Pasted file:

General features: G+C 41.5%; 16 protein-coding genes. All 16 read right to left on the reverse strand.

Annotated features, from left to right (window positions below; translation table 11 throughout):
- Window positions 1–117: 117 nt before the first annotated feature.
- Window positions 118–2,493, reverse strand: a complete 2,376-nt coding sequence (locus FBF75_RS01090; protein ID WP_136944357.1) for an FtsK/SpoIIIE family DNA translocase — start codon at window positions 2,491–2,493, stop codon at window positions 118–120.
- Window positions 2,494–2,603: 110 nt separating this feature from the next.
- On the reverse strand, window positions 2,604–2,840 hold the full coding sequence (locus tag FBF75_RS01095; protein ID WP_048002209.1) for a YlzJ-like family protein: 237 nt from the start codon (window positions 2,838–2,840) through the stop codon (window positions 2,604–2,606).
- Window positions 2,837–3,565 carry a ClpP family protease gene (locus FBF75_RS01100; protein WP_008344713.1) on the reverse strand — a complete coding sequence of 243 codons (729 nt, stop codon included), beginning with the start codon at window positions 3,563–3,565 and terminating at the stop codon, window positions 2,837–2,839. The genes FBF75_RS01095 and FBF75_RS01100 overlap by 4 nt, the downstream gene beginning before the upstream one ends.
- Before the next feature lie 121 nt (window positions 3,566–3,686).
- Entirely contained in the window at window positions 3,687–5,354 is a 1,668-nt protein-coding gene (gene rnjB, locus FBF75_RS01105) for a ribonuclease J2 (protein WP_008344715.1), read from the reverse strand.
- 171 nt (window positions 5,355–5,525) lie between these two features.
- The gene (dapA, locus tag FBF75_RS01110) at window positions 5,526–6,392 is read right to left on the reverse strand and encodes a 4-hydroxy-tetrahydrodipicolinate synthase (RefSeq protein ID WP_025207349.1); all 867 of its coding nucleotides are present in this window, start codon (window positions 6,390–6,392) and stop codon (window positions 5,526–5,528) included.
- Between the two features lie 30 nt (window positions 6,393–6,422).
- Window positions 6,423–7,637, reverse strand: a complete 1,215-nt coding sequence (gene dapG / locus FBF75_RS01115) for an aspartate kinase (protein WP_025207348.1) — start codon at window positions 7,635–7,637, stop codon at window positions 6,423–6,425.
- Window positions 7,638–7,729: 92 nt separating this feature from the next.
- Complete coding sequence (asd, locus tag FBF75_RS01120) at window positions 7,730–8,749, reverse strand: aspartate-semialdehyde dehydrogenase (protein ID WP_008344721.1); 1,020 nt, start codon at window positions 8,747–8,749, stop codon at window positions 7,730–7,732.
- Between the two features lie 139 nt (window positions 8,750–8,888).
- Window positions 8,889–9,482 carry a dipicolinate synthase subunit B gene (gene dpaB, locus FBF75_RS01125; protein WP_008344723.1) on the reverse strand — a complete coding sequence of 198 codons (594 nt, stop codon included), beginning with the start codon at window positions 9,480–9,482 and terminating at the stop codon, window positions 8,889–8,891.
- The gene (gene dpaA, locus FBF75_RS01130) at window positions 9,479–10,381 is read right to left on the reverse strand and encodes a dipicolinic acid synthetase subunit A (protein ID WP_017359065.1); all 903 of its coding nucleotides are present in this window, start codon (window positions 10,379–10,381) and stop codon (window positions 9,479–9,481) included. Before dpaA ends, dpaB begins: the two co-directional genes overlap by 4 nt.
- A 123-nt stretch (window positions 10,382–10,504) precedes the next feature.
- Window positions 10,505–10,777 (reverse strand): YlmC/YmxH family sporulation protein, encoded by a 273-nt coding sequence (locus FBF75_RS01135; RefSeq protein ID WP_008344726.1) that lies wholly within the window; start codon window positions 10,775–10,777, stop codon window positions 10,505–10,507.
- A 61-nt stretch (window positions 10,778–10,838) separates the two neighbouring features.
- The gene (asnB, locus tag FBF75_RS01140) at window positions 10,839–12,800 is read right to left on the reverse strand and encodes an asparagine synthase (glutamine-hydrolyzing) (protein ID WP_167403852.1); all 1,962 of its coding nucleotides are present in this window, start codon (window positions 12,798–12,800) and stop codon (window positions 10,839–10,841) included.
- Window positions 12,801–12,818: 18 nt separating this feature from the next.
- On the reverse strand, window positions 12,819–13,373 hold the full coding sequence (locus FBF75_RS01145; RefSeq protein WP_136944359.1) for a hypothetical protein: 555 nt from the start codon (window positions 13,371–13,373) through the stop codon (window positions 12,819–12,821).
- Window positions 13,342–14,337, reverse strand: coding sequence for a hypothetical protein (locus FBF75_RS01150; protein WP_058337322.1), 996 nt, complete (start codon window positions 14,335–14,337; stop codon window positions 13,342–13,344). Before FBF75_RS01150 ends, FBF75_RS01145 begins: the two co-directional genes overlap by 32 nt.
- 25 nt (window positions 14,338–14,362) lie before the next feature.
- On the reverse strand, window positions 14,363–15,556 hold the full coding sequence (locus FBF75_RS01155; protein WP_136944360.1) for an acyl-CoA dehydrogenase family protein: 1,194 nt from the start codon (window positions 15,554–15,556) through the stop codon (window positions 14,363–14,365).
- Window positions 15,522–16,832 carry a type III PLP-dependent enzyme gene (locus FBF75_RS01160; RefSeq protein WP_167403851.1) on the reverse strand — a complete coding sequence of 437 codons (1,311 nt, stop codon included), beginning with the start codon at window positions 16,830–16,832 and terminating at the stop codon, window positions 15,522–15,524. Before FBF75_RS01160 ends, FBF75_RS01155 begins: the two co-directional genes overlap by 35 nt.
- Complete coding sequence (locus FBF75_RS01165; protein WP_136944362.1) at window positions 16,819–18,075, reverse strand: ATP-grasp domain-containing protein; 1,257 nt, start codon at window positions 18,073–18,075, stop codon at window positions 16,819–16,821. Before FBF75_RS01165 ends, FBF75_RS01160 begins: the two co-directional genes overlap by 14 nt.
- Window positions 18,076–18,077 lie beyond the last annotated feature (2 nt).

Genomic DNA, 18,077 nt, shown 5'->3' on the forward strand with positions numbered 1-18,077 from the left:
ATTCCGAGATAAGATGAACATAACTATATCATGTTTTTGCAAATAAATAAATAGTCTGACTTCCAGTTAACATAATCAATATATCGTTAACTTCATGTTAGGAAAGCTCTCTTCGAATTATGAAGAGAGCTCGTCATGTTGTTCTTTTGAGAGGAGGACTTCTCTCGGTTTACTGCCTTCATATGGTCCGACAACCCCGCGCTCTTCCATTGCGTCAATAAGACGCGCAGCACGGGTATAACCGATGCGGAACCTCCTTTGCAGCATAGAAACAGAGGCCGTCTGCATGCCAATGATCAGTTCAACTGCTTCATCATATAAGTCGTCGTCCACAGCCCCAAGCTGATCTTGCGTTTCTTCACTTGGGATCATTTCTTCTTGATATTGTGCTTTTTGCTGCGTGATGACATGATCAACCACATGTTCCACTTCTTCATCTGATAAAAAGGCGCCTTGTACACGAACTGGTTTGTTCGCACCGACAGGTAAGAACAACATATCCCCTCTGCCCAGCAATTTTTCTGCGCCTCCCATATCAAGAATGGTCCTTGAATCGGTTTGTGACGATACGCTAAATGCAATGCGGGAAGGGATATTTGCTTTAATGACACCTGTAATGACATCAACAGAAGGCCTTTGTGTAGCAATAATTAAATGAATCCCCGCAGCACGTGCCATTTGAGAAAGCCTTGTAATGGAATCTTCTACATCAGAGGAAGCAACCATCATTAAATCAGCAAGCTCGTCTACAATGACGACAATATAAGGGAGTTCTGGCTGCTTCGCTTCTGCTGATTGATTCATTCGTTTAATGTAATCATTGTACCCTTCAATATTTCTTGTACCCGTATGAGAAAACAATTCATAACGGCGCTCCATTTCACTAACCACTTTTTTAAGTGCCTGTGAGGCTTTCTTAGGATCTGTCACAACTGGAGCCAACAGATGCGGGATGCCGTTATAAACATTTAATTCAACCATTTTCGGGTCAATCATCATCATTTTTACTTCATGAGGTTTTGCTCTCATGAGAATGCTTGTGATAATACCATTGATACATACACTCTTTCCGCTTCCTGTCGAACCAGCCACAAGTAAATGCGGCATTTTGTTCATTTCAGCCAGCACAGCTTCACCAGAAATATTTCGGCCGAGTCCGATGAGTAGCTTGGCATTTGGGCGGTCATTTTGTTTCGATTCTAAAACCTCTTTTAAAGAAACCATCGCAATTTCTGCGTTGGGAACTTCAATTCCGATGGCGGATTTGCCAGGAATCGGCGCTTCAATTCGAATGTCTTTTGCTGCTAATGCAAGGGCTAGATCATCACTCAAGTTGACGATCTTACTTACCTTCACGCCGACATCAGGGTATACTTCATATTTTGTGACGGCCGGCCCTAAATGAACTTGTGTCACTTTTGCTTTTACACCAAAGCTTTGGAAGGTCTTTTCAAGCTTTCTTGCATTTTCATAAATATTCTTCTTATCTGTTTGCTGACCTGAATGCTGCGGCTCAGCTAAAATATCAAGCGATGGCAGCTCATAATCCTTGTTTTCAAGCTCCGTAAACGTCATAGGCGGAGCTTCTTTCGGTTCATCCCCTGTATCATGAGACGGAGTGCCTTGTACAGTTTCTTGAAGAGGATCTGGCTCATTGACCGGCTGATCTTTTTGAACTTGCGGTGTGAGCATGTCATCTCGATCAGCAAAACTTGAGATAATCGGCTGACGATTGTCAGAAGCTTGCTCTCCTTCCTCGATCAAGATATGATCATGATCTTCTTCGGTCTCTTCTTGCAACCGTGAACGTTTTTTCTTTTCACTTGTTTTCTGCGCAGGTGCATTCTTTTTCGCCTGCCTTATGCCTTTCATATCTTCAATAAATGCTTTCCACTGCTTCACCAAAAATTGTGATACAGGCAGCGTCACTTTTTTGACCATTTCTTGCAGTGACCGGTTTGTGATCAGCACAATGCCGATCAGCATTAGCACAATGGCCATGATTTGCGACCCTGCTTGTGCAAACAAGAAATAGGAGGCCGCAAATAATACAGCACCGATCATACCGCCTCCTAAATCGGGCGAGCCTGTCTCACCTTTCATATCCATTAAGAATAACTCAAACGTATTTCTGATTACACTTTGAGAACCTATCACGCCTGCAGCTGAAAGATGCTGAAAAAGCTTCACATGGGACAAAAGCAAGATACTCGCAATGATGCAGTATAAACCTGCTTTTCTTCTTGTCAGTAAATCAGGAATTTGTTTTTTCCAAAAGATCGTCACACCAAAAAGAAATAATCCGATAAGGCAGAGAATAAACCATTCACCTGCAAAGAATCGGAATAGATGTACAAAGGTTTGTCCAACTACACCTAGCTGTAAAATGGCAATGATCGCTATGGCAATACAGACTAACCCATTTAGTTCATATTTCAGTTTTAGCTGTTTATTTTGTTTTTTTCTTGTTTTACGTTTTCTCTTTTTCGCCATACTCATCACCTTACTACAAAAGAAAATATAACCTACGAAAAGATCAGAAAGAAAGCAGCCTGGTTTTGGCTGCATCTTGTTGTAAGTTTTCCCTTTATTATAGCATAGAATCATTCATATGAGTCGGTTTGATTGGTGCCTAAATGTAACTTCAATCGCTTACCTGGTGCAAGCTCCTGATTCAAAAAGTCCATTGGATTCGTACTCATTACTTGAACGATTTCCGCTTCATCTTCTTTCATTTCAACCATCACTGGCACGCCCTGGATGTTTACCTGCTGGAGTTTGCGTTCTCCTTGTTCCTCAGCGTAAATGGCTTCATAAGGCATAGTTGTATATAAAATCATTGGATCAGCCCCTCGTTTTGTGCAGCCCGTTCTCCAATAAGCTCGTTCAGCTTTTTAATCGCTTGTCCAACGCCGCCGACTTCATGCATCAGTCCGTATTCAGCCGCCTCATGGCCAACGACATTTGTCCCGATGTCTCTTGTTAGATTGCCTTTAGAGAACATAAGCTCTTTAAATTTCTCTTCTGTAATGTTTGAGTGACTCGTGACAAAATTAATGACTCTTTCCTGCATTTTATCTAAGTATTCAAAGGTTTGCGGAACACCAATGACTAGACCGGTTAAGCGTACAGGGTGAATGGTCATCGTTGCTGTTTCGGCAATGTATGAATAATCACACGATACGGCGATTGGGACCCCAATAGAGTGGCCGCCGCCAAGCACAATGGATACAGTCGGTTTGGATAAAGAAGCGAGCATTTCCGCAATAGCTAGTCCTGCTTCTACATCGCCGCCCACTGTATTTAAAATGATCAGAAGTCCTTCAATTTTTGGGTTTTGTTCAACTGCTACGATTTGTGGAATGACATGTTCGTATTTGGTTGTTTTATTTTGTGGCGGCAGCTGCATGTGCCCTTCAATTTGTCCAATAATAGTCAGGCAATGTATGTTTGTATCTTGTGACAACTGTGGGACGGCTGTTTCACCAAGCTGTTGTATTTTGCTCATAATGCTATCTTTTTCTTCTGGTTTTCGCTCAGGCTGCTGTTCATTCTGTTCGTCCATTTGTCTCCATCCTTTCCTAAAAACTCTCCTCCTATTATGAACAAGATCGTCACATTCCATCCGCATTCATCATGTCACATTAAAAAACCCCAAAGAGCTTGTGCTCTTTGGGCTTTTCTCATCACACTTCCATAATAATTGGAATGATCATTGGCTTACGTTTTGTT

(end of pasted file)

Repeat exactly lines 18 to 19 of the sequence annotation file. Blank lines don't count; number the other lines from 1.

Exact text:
- The gene (gene dpaA, locus FBF75_RS01130) at window positions 9,479–10,381 is read right to left on the reverse strand and encodes a dipicolinic acid synthetase subunit A (protein ID WP_017359065.1); all 903 of its coding nucleotides are present in this window, start codon (window positions 10,379–10,381) and stop codon (window positions 9,479–9,481) included. Before dpaA ends, dpaB begins: the two co-directional genes overlap by 4 nt.
- A 123-nt stretch (window positions 10,382–10,504) precedes the next feature.